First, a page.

After being open for less than two months, Guyra’s stylish new café, Little Black Duck Food Company, has suddenly closed its doors, reportedly leaving staff, suppliers and local property owners out of pocket.
After opening with much fanfare on the 12th of December 2022, the cafe’s untimely closure and alleged financial misconduct by the owner, Heidi Harper, has surprised many.
Situated in the historically popular old Rafter’s restaurant site, locals were convinced that Little Black Duck would be the one to reinvigorate the site. Rafters has very fond memories for many Guyra locals and, after a number of failed culinary ventures at the address, Little Black Duck seemed to promise it all: café by day, restaurant by night and catering provided for local events. Matched with a slick interior and many very public promises to make this venue one to put on the map, the local community was very much behind the establishment.
By the majority of accounts, the café to date has been a success. Comments on the business’s Facebook page reflected a buzz of excitement leading up to the opening, and a raft of compliments once trading commenced. But, somewhere along the lines, things seem to have gone horribly wrong.
The last post on their previously very active social media page was on the 15th of January. It was around this time that ex-employee Amelia Kirk reported that things started to feel really off.
Ms Kirk told the New England Times that she was somewhat concerned initially by Ms Harper’s payment terms. She had been told that all casual staff would be paid on a fortnightly basis, as opposed to the industry norm of weekly pay. When after a few weeks of work Ms Kirk was still yet to be paid, she raised this issue with the business owner, only to be provided with a barrage of excuses, ranging from incorrect banking codes to delays in processing.
Ms Harper provided employees with hastily handwritten pay slips and also went to the extent of showing team members screenshots of transfers that she claimed to have made to their bank accounts. These transfers to date have not actually landed in many employees’ accounts.
Ms Harper sent text messages to her staff in a team Facebook group, in which she claimed she overpaid her staff because she wanted to “beat the rumours” so things wouldn’t “get out to the public”. She went on to state that she believes she paid staff up to double or quadruple what they were owed, pulling these funds back as another excuse for delayed payment.
Ms Harper even went so far as to state tell her young team that paying staff is a “major stress” and that staff “hounding” her wouldn’t make them get paid any faster.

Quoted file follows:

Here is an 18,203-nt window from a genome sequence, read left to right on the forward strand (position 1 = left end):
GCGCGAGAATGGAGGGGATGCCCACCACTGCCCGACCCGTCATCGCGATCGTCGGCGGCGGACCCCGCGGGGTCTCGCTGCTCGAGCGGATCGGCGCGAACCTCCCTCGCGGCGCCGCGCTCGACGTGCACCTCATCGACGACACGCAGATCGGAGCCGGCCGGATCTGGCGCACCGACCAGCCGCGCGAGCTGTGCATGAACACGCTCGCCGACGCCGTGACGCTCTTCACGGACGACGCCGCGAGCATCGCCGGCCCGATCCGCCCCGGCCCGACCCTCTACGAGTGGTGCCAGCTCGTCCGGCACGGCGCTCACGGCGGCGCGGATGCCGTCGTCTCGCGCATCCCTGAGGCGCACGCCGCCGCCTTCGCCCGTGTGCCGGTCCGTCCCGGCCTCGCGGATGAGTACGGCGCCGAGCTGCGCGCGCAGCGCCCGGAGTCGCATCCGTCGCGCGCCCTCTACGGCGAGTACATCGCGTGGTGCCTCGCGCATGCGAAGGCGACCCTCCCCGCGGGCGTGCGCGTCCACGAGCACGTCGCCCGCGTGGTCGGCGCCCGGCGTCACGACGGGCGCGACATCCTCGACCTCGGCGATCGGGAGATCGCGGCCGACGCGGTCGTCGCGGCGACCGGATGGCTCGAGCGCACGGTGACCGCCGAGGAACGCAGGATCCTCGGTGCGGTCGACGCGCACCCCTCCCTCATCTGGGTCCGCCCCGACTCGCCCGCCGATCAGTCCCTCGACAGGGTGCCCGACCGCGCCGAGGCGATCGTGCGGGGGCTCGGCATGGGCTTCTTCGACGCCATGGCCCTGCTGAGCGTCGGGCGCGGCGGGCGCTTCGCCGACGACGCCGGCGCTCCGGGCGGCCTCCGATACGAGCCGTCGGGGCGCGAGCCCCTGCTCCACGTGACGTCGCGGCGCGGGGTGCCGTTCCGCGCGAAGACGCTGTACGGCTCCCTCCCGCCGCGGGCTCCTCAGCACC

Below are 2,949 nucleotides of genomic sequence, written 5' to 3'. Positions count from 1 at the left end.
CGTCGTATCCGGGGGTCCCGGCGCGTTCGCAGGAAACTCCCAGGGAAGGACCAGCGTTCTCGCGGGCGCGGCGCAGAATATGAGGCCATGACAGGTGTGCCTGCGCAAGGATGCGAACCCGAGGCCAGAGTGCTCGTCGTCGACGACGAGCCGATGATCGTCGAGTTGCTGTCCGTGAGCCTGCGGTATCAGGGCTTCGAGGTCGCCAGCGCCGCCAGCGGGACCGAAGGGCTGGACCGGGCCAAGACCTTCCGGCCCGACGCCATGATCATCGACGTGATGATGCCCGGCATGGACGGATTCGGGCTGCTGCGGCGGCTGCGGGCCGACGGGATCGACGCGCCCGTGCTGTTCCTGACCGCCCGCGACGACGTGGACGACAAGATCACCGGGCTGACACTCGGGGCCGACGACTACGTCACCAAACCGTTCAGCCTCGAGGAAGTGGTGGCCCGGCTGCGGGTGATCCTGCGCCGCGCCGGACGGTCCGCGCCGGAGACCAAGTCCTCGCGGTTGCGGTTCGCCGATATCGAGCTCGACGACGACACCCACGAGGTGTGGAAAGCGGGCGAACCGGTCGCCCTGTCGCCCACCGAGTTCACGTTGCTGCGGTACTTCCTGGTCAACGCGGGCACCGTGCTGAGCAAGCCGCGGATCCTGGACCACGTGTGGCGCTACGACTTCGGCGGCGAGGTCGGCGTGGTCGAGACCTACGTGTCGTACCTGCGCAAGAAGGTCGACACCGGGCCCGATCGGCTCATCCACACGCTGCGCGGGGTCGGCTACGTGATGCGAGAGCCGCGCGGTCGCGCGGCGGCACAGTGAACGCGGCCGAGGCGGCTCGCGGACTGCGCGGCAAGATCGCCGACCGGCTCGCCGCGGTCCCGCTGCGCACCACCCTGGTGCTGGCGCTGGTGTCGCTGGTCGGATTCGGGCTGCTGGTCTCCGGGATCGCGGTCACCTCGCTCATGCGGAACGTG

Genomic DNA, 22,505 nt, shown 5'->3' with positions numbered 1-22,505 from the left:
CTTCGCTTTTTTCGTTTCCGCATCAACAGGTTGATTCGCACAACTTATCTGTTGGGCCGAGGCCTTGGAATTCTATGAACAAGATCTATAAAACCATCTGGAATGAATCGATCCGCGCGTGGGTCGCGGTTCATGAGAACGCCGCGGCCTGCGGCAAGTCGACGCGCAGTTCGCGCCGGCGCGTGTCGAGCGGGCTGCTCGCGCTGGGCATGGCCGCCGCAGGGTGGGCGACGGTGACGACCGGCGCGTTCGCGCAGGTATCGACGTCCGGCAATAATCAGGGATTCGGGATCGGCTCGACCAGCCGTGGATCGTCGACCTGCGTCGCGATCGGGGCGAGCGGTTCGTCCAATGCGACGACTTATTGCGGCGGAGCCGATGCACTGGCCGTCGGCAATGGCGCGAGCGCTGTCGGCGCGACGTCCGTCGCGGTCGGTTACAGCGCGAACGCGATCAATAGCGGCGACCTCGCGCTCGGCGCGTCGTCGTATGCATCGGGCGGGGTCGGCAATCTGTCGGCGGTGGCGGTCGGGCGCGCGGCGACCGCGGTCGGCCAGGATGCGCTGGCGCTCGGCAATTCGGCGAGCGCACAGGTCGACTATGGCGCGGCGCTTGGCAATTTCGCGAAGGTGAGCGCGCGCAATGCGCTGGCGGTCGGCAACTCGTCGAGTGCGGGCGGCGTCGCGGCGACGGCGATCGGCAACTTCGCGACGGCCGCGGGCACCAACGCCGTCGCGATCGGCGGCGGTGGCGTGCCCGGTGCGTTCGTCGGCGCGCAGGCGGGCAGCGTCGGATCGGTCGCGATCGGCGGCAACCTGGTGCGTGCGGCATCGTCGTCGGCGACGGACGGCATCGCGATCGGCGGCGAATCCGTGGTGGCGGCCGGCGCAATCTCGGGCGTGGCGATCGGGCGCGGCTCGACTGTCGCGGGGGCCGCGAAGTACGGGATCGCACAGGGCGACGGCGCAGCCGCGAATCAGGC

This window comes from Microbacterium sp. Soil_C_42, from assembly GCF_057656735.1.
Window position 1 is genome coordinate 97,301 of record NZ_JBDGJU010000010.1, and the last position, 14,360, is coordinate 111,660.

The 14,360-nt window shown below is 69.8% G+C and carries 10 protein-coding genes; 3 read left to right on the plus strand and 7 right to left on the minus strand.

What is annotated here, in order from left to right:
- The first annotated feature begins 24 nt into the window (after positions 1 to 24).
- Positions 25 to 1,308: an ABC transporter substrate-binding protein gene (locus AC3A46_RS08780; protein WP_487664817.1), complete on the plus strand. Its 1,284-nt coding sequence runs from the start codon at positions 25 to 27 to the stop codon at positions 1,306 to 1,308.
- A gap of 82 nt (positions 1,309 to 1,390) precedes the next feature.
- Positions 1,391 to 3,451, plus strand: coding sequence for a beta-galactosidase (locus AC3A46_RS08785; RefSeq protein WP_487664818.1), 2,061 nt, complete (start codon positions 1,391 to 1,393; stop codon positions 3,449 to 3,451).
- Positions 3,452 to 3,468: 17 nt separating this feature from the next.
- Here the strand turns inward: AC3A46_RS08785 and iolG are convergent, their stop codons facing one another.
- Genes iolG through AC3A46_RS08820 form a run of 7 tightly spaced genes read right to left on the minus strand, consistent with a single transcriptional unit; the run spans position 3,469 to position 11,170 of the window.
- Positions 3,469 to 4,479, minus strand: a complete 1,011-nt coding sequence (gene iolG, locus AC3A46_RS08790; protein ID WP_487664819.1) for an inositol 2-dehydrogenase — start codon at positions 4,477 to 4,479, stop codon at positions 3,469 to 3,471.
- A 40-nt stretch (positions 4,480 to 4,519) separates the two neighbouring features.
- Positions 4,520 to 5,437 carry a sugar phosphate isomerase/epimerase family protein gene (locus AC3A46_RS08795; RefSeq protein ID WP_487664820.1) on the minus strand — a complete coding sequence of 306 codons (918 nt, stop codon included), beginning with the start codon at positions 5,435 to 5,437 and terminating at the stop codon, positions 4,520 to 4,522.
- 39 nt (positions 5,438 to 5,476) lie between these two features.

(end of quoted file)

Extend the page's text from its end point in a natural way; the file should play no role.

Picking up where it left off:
“Most of Little Black Duck’s staff were very young and very inexperienced, and many would have had little or no knowledge of what they should have been paid,” Ms Kirk said.
In the week leading up to the business’s closure, Ms Kirk noted that opening hours became very erratic and it became increasingly difficult to get straight answers from her employer. Ms Harper reportedly told some staff that they could get their earnings out of the till, but the till was empty.
In Ms Harper’s last known communication to her staff in the Facebook group, on the 20th of January, she launches into a lengthy tirade, accusing “offenders in Guyra” of “stirring up this s**t storm”.
Harper claimed that fellow business owner David Murphy would be in total control of the business while she has a “tumour near her heart” removed in Brisbane. This was later contradicted on the 22nd by Mr Murphy himself who claimed that Ms Harper has “played every one of us”. He believes the claim of a tumour to be “an excuse to do a runner….and to do us all over”.
Mr Murphy expressed his deepest sorrow at the whole scenario and says that he is “left to pick up the pieces”.
Both Mr Murphy and owner of the Rafters building Toni Fuller have alluded to potential police involvement, with Mr Murphy explicitly discussing the police in his messages and Ms Fuller stating in a social media post that she “can’t share details” but that the business has “not closed because it folded” and had been making a good trade.
Multiple staff have been affected as well as multiple suppliers have been affected, including Synergy Coffee owner Grant Feenstra. The Newcastle-based coffee professional is well known in the New England area, supplying many local cafes with beans, equipment and training.
“I was completely blindsided,” Mr Feenstra said.
When he first met her in late 2022, he believed Ms Harper to have good intentions and a brilliant business model to bring to the region. He assisted her in procuring supplies for the business and aided in some of the initial staff training for the café. When Ms Harper kept ordering and continually neglected to pay her bills, however, he knew something wasn’t right.
“She now owes a significant amount of money but we can’t contact her.”
“This is just not how people in the country do business,” Mr Feenstra said.
One short-term light at the end of the tunnel is how well the local business community have pulled together to support those affected. Businesses such as the Guyra Royal Hotel have already begun offering positions to those interested in applying to work with them.